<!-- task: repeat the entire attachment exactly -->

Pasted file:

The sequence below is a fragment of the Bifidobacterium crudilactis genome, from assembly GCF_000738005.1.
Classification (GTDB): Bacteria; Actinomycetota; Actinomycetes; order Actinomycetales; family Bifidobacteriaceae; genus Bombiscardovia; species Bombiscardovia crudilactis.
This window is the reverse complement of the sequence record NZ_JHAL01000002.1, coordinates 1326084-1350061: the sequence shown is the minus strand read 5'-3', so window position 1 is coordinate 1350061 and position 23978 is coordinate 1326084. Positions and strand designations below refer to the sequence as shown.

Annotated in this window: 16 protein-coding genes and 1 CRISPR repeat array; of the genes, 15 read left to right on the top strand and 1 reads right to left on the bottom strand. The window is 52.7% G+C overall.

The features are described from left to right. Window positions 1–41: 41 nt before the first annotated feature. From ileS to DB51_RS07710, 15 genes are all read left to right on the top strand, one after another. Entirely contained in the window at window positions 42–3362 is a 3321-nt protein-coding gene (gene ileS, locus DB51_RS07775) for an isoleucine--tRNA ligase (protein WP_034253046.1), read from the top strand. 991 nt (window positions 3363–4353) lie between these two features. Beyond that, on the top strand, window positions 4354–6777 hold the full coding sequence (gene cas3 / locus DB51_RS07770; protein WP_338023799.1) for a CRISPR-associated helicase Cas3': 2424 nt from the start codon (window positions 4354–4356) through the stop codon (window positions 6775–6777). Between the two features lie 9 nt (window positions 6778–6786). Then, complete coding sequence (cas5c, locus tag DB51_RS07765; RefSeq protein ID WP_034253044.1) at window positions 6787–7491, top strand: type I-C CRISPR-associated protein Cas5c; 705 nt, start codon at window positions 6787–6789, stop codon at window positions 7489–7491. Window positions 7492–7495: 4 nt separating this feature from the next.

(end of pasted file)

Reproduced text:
The sequence below is a fragment of the Bifidobacterium crudilactis genome, from assembly GCF_000738005.1.
Classification (GTDB): Bacteria; Actinomycetota; Actinomycetes; order Actinomycetales; family Bifidobacteriaceae; genus Bombiscardovia; species Bombiscardovia crudilactis.
This window is the reverse complement of the sequence record NZ_JHAL01000002.1, coordinates 1326084-1350061: the sequence shown is the minus strand read 5'-3', so window position 1 is coordinate 1350061 and position 23978 is coordinate 1326084. Positions and strand designations below refer to the sequence as shown.

Annotated in this window: 16 protein-coding genes and 1 CRISPR repeat array; of the genes, 15 read left to right on the top strand and 1 reads right to left on the bottom strand. The window is 52.7% G+C overall.

The features are described from left to right. Window positions 1–41: 41 nt before the first annotated feature. From ileS to DB51_RS07710, 15 genes are all read left to right on the top strand, one after another. Entirely contained in the window at window positions 42–3362 is a 3321-nt protein-coding gene (gene ileS, locus DB51_RS07775) for an isoleucine--tRNA ligase (protein WP_034253046.1), read from the top strand. 991 nt (window positions 3363–4353) lie between these two features. Beyond that, on the top strand, window positions 4354–6777 hold the full coding sequence (gene cas3 / locus DB51_RS07770; protein WP_338023799.1) for a CRISPR-associated helicase Cas3': 2424 nt from the start codon (window positions 4354–4356) through the stop codon (window positions 6775–6777). Between the two features lie 9 nt (window positions 6778–6786). Then, complete coding sequence (cas5c, locus tag DB51_RS07765; RefSeq protein ID WP_034253044.1) at window positions 6787–7491, top strand: type I-C CRISPR-associated protein Cas5c; 705 nt, start codon at window positions 6787–6789, stop codon at window positions 7489–7491. Window positions 7492–7495: 4 nt separating this feature from the next.